Long-Term Care Options for Dementia
Long-term care facilities for people living with dementia in Round Rock, Texas include nursing homes, assisted living facilities, and memory units. Before you begin looking for long-term care for your loved one who lives with dementia, you’ll want to know what to look for and which environment best suits their unique needs.
Nursing homes, also called skilled nursing facilities, offer a wide range of medical care, as well as physical, speech, and occupational therapy. Nursing homes provide the most extensive medical care for a person outside of a hospital.
Nursing home services also include 24-hour supervision, meals, and snacks that meet the nutritional needs of each resident, and personal care assistance—which typically encompasses bathing, dressing, grooming, using the toilet, and the resident’s mobility.
Residents in a nursing home often share rooms, and nursing homes are strategically designed for around the clock medical and personal care.
Typically, to be admitted to a nursing home, one must need either skilled nursing care, rehabilitation services, or health-related services beyond the parameters of assisted living.
Generally, nursing homes are not ideal environments for people who are in the early to mid-stages of dementia or Alzheimer’s. Nursing homes generally do not restrict dementia symptom triggers such as poor or shadowy lighting, structures that lead to confusion, activities that lead to agitation, and they lack consistency in physical space and medical or personal care.
Nursing homes can be an option for people who have advanced dementia or those that require 24-hour medical monitoring, but this also depends upon the specific person and circumstances.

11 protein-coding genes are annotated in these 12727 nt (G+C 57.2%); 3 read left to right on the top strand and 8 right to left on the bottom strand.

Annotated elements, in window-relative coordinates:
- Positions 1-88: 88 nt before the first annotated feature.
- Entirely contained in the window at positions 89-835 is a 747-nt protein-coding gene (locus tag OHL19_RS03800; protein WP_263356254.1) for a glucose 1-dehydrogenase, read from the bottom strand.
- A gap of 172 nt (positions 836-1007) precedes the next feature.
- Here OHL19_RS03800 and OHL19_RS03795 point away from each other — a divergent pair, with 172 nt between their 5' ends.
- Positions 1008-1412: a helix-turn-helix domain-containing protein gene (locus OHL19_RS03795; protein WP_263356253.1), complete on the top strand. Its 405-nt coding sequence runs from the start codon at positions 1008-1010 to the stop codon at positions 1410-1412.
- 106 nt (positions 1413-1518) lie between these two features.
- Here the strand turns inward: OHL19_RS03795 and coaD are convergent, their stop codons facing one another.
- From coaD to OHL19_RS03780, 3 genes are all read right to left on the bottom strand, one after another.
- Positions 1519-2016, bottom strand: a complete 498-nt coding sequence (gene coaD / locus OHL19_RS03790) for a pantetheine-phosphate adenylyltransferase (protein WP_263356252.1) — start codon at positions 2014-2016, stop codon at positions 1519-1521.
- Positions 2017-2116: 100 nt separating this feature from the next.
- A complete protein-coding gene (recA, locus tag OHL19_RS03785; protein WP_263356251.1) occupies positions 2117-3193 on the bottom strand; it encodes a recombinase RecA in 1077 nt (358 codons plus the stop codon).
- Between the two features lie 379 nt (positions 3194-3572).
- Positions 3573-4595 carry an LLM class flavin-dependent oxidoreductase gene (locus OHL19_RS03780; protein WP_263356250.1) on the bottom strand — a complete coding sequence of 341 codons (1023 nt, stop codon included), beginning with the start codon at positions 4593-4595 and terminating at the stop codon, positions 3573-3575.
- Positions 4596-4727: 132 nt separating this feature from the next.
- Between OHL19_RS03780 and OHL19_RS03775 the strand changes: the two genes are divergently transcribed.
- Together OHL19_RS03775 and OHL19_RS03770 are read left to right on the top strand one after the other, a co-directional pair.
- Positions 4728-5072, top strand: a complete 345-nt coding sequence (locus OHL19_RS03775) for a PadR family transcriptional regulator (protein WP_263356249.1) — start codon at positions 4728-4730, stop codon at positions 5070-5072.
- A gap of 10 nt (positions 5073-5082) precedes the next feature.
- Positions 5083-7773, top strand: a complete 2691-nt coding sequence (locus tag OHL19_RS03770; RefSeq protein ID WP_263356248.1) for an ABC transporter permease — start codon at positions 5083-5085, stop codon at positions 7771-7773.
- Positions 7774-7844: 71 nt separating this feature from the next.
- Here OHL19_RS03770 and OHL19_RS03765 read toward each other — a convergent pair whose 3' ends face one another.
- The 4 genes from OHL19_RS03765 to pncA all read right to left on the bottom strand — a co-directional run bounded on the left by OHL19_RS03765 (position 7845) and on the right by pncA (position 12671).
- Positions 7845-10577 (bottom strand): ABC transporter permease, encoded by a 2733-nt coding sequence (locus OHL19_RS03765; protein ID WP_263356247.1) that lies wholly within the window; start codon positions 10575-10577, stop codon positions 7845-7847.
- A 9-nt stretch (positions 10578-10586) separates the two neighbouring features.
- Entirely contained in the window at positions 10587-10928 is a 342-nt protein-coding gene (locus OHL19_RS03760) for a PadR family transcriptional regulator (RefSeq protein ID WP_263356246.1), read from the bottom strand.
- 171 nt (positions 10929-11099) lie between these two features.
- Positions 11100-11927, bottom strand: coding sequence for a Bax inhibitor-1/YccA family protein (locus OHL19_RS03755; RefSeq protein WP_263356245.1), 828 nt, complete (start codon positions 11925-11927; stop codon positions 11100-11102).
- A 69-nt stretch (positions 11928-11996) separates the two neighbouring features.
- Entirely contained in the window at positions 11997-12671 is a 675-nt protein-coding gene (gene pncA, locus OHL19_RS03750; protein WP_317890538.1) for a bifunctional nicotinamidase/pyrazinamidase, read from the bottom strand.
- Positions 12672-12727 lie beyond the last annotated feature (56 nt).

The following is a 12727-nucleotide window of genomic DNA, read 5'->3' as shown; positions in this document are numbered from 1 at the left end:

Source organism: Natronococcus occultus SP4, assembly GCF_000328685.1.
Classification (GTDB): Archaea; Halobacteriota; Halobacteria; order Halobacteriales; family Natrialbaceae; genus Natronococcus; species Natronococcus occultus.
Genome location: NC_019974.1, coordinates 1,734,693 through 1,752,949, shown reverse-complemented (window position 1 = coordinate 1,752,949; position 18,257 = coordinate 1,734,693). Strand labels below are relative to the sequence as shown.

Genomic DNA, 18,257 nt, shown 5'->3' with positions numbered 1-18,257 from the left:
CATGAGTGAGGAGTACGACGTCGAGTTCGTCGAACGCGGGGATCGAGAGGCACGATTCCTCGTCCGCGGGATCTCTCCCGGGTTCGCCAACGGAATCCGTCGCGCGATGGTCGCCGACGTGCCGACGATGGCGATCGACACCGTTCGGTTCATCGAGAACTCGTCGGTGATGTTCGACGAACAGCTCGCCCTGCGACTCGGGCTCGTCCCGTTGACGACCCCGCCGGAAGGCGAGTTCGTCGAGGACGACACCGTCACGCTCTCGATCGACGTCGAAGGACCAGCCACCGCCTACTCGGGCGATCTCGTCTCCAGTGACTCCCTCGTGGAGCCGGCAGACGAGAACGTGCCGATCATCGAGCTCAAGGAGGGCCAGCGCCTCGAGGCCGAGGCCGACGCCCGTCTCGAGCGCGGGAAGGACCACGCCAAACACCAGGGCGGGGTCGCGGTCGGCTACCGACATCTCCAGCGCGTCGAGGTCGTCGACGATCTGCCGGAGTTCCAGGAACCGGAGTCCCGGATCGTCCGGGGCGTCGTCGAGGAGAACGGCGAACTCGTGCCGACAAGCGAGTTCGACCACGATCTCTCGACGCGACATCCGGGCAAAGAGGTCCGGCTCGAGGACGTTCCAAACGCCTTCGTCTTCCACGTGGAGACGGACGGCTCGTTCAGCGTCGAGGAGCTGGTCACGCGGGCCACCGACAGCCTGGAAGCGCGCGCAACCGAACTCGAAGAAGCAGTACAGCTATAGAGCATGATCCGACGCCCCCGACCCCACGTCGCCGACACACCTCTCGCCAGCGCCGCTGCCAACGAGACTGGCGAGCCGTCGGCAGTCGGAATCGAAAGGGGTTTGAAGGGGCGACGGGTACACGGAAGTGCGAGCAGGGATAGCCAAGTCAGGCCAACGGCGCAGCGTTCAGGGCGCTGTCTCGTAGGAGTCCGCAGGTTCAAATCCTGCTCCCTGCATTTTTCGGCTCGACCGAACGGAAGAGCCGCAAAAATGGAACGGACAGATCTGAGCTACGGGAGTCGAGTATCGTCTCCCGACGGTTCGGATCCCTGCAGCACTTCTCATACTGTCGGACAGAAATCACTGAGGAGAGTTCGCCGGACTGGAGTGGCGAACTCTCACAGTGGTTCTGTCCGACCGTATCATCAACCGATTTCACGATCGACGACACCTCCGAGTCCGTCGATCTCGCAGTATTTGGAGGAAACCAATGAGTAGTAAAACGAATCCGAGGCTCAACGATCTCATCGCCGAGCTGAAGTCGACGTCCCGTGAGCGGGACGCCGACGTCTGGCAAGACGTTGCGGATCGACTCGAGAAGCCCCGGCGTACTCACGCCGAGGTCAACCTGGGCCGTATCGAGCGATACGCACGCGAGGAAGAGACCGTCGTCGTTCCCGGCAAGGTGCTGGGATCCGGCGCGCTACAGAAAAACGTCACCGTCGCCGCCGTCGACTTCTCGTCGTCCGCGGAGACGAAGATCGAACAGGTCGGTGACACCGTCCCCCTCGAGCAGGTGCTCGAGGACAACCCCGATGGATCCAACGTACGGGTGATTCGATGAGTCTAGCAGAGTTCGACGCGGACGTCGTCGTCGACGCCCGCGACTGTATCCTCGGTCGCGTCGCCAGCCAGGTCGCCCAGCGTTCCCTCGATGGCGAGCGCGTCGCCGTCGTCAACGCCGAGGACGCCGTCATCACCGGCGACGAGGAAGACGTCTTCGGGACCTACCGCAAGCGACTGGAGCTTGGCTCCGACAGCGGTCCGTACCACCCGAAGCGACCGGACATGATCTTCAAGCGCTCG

Residents in an assisted living community do not require 24-hour supervision and medical care. They do not live with the intense health care conditions that require nursing home care, and in general, assisted living residents can safely live alone.
Assisted living care services typically include three meals a day—normally in a dining hall which provides companionship and socializing opportunities, assistance with personal care, help with medications, housekeeping and laundry, security, on-site staff, and social and recreation activities.
Most assisted living care facilities offer several hours of personal assistance with daily activities for each resident, with on-call caregivers available 24 hours a day.
Assisted living quarters offer a level of independence compared to nursing homes, with housing that closely mirrors apartment living. Some assisted living facilities, however, do resemble nursing homes, but the key difference is that nursing and care staff do not roam the halls and rooms with around-the-clock supervision.
Assisted living may be an option for a person with mild dementia with no or little medical problems. Staff assistance is typically offered during a 1-2 hour scheduled time frame each day, so this would not be suitable care for a person with dementia that has progressed. Also, most assisted living facilities allow residents to come and go on their own. This might not be suitable for the safety of a resident with dementia who could wander off or become confused or lost.